God's American Israel

As two new books show, the influence of the Hebrew Bible (and of biblical models) on the founding generations of Americans was as vast as the new country they were trying to create.

From Hudson River Waterfront, N.Y.C. by Colin Campbell Cooper, ca. 1913-21. New-York Historical Society.

From Hudson River Waterfront, N.Y.C. by Colin Campbell Cooper, ca. 1913-21. New-York Historical Society.

Observation
Oct. 30 2019
About the author

Daniel L. Dreisbach is a professor at American University in Washington, D.C. His research interests include the intersection of religion, politics, and law in the American founding era. His most recent book is Reading the Bible with the Founding Fathers (Oxford, 2017).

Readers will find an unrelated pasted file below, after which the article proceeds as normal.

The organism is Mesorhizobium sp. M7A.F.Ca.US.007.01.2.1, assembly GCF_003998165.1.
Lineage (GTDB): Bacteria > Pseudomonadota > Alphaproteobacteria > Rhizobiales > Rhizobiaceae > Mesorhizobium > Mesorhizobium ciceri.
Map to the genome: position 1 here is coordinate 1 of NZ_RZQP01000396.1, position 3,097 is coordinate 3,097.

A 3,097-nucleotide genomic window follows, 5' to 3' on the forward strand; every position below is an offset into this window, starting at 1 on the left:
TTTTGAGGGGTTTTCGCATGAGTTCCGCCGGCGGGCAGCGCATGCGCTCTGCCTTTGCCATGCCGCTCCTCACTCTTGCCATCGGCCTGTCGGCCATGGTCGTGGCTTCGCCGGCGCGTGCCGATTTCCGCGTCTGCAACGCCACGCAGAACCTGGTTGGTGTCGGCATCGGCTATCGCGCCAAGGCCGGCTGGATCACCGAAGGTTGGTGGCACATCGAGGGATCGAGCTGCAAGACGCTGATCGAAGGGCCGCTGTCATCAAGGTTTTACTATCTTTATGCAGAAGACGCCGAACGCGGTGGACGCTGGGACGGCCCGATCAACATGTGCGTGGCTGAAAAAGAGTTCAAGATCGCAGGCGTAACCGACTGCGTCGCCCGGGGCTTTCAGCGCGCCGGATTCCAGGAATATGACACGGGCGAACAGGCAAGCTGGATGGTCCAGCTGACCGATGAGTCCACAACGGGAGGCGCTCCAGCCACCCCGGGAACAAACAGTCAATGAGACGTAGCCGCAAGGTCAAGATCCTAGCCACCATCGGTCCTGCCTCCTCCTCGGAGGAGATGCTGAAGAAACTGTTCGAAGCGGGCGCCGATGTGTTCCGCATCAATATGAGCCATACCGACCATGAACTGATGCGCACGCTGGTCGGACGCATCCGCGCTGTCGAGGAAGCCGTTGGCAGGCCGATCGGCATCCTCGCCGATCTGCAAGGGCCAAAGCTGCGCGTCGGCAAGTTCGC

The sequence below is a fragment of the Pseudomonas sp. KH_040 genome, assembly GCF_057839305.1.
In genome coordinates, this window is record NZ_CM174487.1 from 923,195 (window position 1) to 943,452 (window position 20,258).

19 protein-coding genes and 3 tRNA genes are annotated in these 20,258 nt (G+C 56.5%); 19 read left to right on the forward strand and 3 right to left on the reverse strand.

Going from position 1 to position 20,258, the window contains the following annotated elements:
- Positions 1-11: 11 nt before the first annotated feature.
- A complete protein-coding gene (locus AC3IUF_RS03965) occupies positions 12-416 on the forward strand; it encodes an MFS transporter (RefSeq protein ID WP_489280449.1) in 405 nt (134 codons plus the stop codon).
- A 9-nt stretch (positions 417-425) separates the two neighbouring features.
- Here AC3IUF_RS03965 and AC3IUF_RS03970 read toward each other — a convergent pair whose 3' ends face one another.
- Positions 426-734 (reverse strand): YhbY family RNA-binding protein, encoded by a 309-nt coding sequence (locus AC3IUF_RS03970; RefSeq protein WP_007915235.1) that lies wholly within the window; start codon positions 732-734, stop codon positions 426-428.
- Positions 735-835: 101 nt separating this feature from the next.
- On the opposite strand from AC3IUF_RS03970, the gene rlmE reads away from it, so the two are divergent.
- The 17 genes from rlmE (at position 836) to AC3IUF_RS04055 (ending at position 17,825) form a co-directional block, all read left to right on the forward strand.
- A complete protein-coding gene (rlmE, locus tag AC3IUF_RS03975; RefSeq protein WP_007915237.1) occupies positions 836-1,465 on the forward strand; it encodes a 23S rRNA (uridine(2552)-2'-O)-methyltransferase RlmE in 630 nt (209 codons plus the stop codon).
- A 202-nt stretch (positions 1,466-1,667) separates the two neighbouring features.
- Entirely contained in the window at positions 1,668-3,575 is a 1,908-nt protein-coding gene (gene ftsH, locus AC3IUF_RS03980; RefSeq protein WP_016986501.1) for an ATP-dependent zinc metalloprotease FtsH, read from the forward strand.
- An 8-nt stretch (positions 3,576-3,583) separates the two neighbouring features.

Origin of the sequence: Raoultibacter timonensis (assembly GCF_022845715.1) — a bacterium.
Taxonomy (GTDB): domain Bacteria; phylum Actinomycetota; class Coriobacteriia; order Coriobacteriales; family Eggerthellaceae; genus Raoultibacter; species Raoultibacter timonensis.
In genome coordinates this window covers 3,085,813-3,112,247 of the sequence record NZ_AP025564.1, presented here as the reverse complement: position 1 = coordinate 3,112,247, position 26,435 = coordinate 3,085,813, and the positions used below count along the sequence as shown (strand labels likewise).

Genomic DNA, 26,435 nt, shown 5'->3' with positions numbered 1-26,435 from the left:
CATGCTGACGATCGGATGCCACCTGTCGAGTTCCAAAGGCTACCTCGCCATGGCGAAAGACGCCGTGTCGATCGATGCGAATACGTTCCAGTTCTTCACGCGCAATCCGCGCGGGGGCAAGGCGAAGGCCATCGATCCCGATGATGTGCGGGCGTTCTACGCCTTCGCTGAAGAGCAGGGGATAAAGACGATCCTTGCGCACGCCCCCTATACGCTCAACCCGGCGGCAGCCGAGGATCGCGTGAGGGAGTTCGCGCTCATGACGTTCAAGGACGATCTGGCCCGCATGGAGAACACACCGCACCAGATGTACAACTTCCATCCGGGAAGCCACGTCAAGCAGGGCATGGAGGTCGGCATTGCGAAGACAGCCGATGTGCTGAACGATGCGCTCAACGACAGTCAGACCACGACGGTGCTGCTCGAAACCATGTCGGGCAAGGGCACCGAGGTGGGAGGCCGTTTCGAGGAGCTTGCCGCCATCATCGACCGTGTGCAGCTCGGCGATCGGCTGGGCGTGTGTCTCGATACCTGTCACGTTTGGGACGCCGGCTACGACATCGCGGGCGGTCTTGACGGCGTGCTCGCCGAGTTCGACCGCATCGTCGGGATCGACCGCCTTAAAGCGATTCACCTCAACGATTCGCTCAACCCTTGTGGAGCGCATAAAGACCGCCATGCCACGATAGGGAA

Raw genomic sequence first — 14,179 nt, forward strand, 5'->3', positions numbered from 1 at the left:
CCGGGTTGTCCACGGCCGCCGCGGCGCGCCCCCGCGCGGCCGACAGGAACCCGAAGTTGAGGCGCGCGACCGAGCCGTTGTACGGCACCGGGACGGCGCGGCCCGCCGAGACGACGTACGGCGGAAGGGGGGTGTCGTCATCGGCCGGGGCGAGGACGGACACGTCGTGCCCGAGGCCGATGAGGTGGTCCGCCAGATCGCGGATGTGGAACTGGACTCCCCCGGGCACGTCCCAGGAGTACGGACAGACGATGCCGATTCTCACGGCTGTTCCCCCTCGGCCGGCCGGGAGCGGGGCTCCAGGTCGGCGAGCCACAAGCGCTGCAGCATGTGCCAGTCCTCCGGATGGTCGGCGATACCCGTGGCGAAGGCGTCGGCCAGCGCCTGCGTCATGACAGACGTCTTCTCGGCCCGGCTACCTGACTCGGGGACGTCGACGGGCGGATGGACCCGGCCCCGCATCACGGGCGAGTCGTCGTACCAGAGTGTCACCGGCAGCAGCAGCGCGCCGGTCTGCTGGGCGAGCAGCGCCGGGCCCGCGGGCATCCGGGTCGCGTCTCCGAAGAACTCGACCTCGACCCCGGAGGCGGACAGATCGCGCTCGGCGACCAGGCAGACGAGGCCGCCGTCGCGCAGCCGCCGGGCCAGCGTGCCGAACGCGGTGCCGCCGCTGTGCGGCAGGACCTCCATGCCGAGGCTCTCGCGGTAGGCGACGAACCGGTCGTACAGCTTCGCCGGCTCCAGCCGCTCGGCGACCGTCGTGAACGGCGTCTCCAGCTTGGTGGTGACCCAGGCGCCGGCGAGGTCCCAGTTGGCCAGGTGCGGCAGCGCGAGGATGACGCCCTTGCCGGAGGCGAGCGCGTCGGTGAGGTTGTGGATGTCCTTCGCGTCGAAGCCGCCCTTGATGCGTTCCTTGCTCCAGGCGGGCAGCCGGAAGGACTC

The American political experiment has been shaped by diverse intellectual traditions; among them are British constitutionalism, Enlightenment liberalism, and classical republicanism. Americans have also drawn deeply from Hebraic and Christian sources. The influence of the latter sources was especially evident in colonial New England, where Puritans sought to establish commonwealths in conformity with biblical laws and principles; but it can also be found, more generally, throughout American culture and political thought. Yet these Hebraic and Christian influences have often been discounted or ignored by leading scholars and standard histories alike, thereby undermining a faithful telling of the nation’s story.

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More about: American founding, American Revolution, Hebrew Bible, History & Ideas